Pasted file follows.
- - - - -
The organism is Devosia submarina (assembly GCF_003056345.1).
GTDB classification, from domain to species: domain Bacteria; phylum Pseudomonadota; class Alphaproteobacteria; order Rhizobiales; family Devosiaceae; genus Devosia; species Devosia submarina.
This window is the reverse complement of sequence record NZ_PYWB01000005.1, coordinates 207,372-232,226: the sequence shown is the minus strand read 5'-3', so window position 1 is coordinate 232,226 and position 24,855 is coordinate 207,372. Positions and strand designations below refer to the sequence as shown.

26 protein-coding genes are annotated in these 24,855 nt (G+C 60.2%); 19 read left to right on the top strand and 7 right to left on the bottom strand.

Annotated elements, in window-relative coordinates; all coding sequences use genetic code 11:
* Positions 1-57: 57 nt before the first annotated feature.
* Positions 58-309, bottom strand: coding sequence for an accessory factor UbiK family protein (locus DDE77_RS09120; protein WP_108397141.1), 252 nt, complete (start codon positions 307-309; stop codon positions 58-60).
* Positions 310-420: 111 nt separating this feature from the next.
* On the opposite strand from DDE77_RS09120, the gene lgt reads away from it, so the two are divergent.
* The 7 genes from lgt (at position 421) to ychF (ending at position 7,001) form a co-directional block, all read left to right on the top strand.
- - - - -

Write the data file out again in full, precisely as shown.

The organism is Devosia submarina (assembly GCF_003056345.1).
GTDB classification, from domain to species: domain Bacteria; phylum Pseudomonadota; class Alphaproteobacteria; order Rhizobiales; family Devosiaceae; genus Devosia; species Devosia submarina.
This window is the reverse complement of sequence record NZ_PYWB01000005.1, coordinates 207,372-232,226: the sequence shown is the minus strand read 5'-3', so window position 1 is coordinate 232,226 and position 24,855 is coordinate 207,372. Positions and strand designations below refer to the sequence as shown.

26 protein-coding genes are annotated in these 24,855 nt (G+C 60.2%); 19 read left to right on the top strand and 7 right to left on the bottom strand.

Annotated elements, in window-relative coordinates; all coding sequences use genetic code 11:
* Positions 1-57: 57 nt before the first annotated feature.
* Positions 58-309, bottom strand: coding sequence for an accessory factor UbiK family protein (locus DDE77_RS09120; protein WP_108397141.1), 252 nt, complete (start codon positions 307-309; stop codon positions 58-60).
* Positions 310-420: 111 nt separating this feature from the next.
* On the opposite strand from DDE77_RS09120, the gene lgt reads away from it, so the two are divergent.
* The 7 genes from lgt (at position 421) to ychF (ending at position 7,001) form a co-directional block, all read left to right on the top strand.